The 2022 Special Olympics USA Games' Healthy Athlete Experience is presented by Orlando Health and supported by Zappos.

Located at the State Farm Field House at the ESPN Wide World of Sports Complex, the athlete-only Experience includes the Special Olympics Healthy Athletes® program, made possible by the Golisano Foundation, and seven (7) health screening stations for athletes, as well as elevated services, such as queuing by Qmatic, special guest appearances and the opportunity for each athlete to receive their choice of one of seven custom USA Games shoes, provided by supporting partner, Zappos.

As a leader in inclusive healthcare, Orlando Health has donated thousands of man hours and hundreds of medical volunteers to make sure athletes have an unprecedented experience while they are at the Games.

The Special Olympics Healthy Athletes® program, made possible by the Golisano Foundation, offers health services and information to athletes in dire need. Overall, more than 1.7 million free health examinations have been conducted in more than 130 countries. In the process, Special Olympics has become the largest global public health organization dedicated to serving people with intellectual disabilities.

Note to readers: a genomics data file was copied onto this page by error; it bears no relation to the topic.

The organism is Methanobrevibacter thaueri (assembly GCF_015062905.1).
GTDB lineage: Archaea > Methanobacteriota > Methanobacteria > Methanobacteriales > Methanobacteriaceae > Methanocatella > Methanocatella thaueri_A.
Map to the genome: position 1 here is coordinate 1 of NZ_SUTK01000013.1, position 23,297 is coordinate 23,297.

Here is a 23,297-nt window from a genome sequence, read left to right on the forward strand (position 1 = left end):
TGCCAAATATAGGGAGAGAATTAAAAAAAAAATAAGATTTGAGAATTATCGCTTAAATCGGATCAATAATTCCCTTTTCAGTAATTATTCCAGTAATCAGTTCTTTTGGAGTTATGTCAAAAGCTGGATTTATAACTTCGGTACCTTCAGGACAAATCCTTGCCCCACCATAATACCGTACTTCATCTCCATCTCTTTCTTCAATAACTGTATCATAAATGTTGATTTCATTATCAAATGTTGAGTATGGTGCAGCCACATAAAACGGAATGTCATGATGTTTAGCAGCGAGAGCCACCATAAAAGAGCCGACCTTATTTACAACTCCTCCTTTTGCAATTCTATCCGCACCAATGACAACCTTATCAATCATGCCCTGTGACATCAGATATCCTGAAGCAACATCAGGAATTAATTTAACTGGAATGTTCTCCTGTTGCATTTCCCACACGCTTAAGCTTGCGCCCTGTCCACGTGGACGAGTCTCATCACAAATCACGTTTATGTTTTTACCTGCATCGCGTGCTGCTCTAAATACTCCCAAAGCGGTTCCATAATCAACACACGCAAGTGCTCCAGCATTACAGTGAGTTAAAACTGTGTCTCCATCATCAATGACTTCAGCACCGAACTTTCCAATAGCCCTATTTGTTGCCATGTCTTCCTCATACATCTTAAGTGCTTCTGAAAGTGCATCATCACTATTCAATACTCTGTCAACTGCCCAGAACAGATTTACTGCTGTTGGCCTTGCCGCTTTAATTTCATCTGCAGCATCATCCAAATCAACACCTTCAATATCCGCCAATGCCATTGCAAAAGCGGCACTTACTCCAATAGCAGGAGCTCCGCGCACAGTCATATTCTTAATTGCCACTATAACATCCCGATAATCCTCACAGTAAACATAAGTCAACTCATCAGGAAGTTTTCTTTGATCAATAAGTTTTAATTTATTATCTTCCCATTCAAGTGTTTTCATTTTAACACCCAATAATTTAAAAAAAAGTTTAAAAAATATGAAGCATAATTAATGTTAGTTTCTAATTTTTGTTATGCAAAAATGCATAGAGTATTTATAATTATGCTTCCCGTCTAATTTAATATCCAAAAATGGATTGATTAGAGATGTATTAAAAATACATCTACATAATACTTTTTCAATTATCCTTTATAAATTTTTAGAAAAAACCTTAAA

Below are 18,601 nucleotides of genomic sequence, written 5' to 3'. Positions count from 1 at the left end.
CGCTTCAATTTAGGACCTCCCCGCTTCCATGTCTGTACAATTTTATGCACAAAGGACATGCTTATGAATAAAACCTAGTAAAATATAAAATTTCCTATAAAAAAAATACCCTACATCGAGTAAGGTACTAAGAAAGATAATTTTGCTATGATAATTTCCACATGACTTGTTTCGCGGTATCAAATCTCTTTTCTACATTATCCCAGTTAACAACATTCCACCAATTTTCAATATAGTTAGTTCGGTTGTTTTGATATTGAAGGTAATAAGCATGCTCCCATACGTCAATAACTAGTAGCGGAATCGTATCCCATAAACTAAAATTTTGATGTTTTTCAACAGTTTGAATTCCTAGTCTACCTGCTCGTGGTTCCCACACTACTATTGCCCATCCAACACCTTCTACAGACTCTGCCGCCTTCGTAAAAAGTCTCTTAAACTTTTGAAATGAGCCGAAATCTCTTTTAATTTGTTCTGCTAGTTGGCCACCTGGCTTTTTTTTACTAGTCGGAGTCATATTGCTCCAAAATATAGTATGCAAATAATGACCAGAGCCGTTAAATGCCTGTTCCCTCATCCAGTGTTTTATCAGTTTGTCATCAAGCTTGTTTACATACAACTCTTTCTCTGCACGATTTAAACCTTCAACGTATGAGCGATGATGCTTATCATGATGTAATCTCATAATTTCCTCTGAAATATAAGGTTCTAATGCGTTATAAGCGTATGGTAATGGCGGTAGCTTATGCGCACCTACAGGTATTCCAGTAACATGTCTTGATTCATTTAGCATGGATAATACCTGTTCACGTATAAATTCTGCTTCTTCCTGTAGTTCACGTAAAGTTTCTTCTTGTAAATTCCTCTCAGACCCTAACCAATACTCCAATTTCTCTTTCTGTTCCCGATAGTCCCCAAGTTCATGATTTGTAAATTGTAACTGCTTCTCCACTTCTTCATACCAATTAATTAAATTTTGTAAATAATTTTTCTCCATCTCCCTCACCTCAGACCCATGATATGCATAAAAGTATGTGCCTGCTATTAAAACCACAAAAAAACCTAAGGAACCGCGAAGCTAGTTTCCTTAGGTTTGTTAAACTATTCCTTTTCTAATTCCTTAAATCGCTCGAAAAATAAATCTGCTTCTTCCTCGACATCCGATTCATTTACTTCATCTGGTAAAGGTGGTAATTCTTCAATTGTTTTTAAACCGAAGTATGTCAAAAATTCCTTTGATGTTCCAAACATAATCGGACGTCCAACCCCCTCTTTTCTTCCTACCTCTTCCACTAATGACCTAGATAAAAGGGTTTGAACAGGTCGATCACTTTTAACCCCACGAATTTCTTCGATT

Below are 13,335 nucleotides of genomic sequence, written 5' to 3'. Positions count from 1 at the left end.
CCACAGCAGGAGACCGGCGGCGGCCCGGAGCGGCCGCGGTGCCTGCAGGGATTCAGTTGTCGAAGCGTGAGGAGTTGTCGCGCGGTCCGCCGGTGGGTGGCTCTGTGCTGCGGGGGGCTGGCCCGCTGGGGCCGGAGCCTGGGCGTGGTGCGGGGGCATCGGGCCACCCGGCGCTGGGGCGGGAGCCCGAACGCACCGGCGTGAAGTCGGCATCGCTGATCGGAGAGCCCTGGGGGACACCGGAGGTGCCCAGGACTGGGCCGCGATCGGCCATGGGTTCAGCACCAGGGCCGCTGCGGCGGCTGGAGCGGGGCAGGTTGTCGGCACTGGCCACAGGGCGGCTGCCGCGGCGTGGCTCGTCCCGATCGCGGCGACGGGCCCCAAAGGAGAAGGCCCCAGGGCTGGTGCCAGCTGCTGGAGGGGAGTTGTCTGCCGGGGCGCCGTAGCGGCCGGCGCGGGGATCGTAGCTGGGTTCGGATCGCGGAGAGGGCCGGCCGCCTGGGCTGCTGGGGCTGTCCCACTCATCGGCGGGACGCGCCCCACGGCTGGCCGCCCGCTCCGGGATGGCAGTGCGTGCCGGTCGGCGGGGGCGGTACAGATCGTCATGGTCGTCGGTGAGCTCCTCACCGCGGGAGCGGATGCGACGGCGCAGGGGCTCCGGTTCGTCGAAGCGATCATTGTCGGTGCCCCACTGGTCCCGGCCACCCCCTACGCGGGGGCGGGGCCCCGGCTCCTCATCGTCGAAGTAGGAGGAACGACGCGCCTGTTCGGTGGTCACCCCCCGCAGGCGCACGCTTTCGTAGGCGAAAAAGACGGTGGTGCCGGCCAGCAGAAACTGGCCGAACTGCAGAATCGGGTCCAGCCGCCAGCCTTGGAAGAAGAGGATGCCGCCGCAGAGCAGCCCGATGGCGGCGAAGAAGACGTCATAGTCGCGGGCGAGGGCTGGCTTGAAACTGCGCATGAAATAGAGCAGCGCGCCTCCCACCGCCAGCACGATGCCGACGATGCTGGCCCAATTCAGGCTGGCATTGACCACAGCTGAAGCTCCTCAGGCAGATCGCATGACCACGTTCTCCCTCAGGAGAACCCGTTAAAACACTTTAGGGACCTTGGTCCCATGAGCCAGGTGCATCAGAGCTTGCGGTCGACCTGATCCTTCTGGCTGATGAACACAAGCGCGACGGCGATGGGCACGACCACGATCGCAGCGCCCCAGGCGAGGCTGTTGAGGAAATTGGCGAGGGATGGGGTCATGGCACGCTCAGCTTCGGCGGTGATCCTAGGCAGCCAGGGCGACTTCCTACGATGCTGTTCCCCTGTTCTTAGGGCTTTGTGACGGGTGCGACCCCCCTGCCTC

Fit Feet

Fit Feet was developed through Special Olympics’ collaboration with the American Academy of Podiatric Sports Medicine. Many Special Olympics athletes suffer from foot and ankle pain or deformities that impair their performance and athletes are not always fitted with the best shoes and socks for their particular sport. Through Fit Feet, Podiatrists work with athletes to evaluate problems of the feet, ankles and lower extremity biomechanics.

Importance and Impact

Fit Feet screenings have found that a large percentage of Special Olympics athletes in the U.S. have untreated foot conditions.

  • 64% have gait abnormalities
  • 44% have skin and nail problems
  • 29% have bone deformations
  • 51% of Special Olympics athletes in the U.S. are wearing the wrong size shoe


FUNfitness is the physical therapy discipline that addresses the ongoing health needs of our athletes. FUNfitness provides the opportunity to be screened for flexibility of hamstring, calf, shoulder rotator and hip flexor muscles; functional strength of the abdominal and lower extremity muscles; and balance. During these screenings, health professionals work with athletes and coaches to improve optimal function in sports training and competition, prevention of or reduced risk for injury and recommending exercises and other helpful strategies.